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Although robots have made a significant impact within the workforce in the past few years, they could soon replace human labor altogether. It’s difficult to believe there would be anything left of the economy if half of the workforce were put out of their jobs suddenly. However, if they were replaced by faster, more efficient robots that will work without a salary, it’s not too hard to imagine companies adopting the machine, especially as robotic technology becomes more and more advanced.
In fact, something similar happened nearly 200 years ago when farmers started being replaced as the industrial revolution began. Today, nearly all farm workers and animals have been replaced in favor of machinery. As the industrial revolution began, farmers traded in fields and open sky for assembly lines and money.
As technology changes and advances within society, more workers are needed to maintain them. However, the amount of workers required and the variety of occupations will only continue to narrow. Before the century comes to a close, 70 percent of workers and occupations will be replaced with automation.
The new wave of robotics and technology is focused on artificial thinking, sensors, emotion, expression, and machine learning. These robots will be able to not only outperform humans in their given occupation, but will have humans essentially catering to them and building on them to make them even more efficient.
With the increase of technology, simple work tasks are easy to imagine being taken over by artificial intelligence. The question is not whether robots will replace human jobs in the workforce, but instead, what jobs will they not replace? Creative works can hardly be crafted by robotic technology, as well as personal, human, emotive connection and communication. Most people know the frustration of speaking with faulty automated machines over the phone when you need something. Although the technological aspects of these types of machines will continue to grow and improve, one can only wonder whether robotics will reach a peak in terms of advancement.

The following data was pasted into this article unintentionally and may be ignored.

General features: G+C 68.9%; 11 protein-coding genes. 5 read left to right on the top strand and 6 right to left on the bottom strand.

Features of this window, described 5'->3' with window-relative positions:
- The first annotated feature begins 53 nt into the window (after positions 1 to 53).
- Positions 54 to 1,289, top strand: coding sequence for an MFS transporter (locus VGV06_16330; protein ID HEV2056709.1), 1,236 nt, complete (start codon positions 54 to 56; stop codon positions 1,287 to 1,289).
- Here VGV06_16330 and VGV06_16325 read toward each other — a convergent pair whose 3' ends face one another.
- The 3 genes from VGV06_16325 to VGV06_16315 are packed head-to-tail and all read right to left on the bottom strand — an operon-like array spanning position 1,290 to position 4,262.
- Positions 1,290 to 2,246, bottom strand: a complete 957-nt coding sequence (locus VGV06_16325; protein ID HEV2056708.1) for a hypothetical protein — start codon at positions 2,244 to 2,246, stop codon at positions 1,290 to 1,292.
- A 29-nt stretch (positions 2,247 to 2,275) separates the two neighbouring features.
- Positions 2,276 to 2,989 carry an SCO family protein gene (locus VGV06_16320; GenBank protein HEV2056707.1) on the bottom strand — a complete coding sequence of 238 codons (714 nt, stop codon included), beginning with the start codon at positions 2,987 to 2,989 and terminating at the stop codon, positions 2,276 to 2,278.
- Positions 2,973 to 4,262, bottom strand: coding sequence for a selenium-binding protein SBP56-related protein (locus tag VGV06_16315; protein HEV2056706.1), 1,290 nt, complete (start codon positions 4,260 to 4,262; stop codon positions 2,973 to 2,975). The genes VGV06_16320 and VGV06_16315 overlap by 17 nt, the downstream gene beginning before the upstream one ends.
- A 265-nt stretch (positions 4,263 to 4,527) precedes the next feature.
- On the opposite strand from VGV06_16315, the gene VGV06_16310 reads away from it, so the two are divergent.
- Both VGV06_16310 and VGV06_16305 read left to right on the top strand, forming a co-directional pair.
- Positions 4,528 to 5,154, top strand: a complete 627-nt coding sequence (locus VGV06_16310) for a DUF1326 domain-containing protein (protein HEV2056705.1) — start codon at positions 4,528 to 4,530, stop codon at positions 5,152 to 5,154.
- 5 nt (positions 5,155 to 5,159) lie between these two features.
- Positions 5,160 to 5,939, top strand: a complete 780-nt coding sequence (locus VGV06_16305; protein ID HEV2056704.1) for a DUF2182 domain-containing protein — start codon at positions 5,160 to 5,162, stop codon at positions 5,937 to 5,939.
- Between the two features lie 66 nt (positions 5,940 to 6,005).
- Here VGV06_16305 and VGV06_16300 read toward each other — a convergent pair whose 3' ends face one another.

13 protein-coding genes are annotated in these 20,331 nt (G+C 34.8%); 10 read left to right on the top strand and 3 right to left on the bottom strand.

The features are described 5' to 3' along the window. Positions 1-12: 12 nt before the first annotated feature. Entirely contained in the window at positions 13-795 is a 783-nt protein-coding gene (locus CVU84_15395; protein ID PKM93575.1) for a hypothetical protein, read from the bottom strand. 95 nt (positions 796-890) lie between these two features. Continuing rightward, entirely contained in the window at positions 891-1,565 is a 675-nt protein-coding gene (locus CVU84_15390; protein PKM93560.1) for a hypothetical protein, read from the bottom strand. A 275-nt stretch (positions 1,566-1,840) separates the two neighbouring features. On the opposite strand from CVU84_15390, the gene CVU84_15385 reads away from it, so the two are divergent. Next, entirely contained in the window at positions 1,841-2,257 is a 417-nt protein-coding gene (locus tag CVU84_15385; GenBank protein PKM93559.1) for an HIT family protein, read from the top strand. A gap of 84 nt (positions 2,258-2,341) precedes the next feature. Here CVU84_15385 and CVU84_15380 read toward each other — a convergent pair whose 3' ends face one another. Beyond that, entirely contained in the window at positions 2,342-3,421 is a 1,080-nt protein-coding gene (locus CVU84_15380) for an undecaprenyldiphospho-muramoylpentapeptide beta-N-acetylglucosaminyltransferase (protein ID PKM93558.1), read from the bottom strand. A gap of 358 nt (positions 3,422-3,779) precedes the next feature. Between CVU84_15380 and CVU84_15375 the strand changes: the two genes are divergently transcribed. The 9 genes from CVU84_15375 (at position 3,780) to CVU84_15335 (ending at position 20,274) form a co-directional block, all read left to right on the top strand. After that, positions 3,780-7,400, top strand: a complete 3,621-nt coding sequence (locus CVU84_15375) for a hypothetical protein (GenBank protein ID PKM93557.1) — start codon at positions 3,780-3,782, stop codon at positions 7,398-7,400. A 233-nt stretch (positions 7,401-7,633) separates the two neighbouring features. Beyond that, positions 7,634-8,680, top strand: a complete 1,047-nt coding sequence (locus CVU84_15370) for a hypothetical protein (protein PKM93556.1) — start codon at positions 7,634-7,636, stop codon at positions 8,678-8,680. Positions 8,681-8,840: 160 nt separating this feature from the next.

Already, robots have made their way into various occupational fields such as medicine, pharmaceutical, law and retail. Astronauts, surgeons, professional drivers, rescuers, and babysitters could also eventually be replaced altogether or have some type of robotic intervention.
Developers are currently focusing on making robots more like humans so that it is easier for us to respond to and interact with them. They will be able to roll their eyes, wink at you, shake their heads and implement other non-verbal communication in an effort to get us to accept robots as something familiar to us and easy to understand, as opposed to a bunch of wires and programming.
Soon, robots will not only surround us in the workplace, but at home as well. Smart houses are becoming more and more popular. Society is already familiar with technology that can lock your doors for you, turn on the sprinklers, adjust the thermostat and vacuüm your floors. As technology gets more advanced, your home could soon include things like temperature adjustment based on your levels of alertness, lights dimming themselves or brightening in accordance to your mood, and eventually services combining technology, such as using a search engine to look up recipes and the oven starts preheating, in the event you are in the mood to bake.
Although robotic technology has helped advance society as a whole, it is usually hard for people to grasp artificial intelligence itself. The feeling of discomfort and unease we get when robots portray eerily similar but not flawlessly human emotion and expression is called “uncanny valley.” Regardless of this theory, robots will either be replacing all together or becoming a significant part of the human workforce in the near future, whether we like it or not.
By Addi Simmons